• Is the internet for small businesses obsolete?

    Man, have things changed.

    The internet, back in the day was supposed to "level the playing field" between large and small businesses. Back in 2000, it did, too.

    But not anymore. Don't get me wrong. I've done well with the internet and it has allowed me to do things I never would have been able to do otherwise. But if I was getting into it now, I don't think I would have a chance. It isn't the same neighborhood. It isn't even the same planet or solar system that it was in 2000.

    First, search engines. In 95% of the niches they are all dominated by big business. You couldn't get a top 3 listing no matter what you did. If you're "whitehat" there really is no such thing as doing your own SEO anymore. Forget what they tell you, or what the flavor of the month is with WSO's. I haven't seen one in YEARS that works. If you do find one, Google will close the hole in 2 weeks and ban your website. Most of the time, they won't even tell you why, or how you can fix it. "Blackhat" SEO also won't get you very far, for very long. It's as bad a "whitehat." Have you noticed the "Google Dance" never seems to effect the big spenders though.

    Since Yahoo and Bing takes their cues and results from Google, you won't have much luck their either in the long run.

    Something might be said for SEO for local businesses, but even then, the top positions are taken with yelp.com, yellowpages.com, whitepages.com etc. Google local takes all the rest.

    "Build an Authority site," they say. Besides the YEARS of massive work it takes, not to mention money, the "Content is King" BS, is exactly that. Have you noticed all the good (private) content sites now are buried in the back pages. Another trend I've noticed is it is only aged domains getting Google love. So if you didn't start your website 5-10 years ago, you have a major, insurmountable, hurdle to overcome. Of course, money can solve that problem if you willing to pay big bucks for an aged, established, domain. Linking is also a failed strategy. It helps, absolutely, but the kind of links you really need to get to the top (.edu and .gov) for the most part can't be had, unless, of course, you have high connections.

    Affiliate websites: Man, I feel for you guys. Google declared war on you. If you don't have your own product, I don't know how you survive. I'm not sure there is any hope at all for affiliates.

    But it seems to me there is no "level playing field" anymore. If you can't afford a minimum of $1000 a month (if you're lucky) to a SEO professional, and another $1000 in PPC, chances are you won't make it to the first page.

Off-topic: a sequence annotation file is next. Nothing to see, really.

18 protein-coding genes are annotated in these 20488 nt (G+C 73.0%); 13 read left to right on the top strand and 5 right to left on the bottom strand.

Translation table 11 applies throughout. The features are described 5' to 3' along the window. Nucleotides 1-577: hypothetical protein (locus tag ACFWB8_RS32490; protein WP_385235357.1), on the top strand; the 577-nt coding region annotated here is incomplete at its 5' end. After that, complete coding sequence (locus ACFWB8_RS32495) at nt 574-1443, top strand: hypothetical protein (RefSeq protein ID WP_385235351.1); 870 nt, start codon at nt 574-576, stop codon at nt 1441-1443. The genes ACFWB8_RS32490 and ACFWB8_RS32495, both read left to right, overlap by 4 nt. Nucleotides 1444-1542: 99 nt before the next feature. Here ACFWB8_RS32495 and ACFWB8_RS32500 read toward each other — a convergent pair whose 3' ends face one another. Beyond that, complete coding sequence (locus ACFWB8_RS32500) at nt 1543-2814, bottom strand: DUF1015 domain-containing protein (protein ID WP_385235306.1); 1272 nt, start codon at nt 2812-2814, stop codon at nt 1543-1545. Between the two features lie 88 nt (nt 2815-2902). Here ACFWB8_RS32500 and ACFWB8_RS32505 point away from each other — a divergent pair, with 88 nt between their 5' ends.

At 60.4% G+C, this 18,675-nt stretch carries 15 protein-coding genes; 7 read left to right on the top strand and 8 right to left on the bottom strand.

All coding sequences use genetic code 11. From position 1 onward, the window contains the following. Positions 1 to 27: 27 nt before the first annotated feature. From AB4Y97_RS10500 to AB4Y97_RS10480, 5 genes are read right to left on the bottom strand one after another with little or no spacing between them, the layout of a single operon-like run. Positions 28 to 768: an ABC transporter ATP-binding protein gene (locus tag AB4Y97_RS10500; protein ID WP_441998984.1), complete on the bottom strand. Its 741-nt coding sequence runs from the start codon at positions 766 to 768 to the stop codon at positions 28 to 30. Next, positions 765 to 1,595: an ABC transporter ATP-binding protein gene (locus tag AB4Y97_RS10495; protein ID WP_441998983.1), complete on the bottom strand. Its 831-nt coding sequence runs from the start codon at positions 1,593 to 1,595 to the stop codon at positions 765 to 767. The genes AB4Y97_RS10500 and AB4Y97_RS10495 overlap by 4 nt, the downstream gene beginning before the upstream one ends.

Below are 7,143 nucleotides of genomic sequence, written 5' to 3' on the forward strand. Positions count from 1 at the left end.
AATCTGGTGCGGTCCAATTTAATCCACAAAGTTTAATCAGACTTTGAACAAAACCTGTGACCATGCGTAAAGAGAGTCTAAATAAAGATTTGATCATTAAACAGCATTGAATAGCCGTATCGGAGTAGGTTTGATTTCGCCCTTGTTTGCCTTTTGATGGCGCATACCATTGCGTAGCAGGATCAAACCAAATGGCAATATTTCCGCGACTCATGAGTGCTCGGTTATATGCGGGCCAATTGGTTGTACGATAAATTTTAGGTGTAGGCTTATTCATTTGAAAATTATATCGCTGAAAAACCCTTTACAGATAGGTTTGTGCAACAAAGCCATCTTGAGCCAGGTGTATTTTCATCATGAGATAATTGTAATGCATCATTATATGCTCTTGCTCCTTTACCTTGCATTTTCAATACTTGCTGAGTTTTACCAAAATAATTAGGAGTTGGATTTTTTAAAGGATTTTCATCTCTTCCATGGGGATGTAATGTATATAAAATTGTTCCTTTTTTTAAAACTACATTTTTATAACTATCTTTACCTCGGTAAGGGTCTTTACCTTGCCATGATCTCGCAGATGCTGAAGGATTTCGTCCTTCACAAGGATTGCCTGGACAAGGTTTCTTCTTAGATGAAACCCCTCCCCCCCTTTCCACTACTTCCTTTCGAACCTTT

Digital theft has pretty much wiped out the eBook industry. Forget the lip service that is being paid to it. Most anti-theft software only deters honest people. But I can tell you from brutal, hard won experience, that ENTIRE COUNTRIES, feel it is their duty and obligation to distribute your information for free, or profit from it themselves without doing any of the work. (and I do mean fully half the world. Like all of Africa, Asia and Russia.)

    The other side of the coin is that copyright infringement gone off the deep end with the big spenders able to sue everyone in sight, whether they did it intentionally or not. (Getty Images, for example) You can't blame them because of the massive problems in the paragraph above. They are trying to send a message. Instead of stopping the problem where it lives (and has no effect) they are coming after people at home where they can reach them to "Make an example of."

    Also, have you noticed that any negative comment or review about your website or product, somehow, miraculously goes straight to the top of Google and stays there? So much so it has spawned a new "internet reputation management" industry. Funny how you play by Goggles rules and you can't get a top listing. But some hater, flamer, troll or keyboard commando is able to get number one rankings overnight. Go figure.

    As soon as the government figures out a way to effectively tax transactions, that is also going by the wayside. They are doing in now in Texas and a number of other states.

    Ebay and Amazon have control over tangible goods. You either play by their rules, or you ain't playing. Competition on both is overwhelming. Again, if you didn't, or weren't able to build a strong base or foundation in the beginning, you got a tough row to hoe now. Don't get me wrong. Both were great in the beginning. Now it's "meet the new boss....same as the old boss." The internet is now starting to resemble the business world we all came to the internet to avoid. That is, big business dominating and making all the rules. The biggest rule is, let's crowd out small business.

    I'm not trying to pee on everyone's parade, but it is sort of like the 1000 pound elephant in the room no one is talking about, or the flatulence from said elephant we are all trying to ignore. I think it might be time for a new internet.

    [Edit by Kay: promoting to article - this deserves to go on the EP front page.]
    This article was originally published in forum thread: Is the internet for small businesses obsolete? started by dsieg58 View original post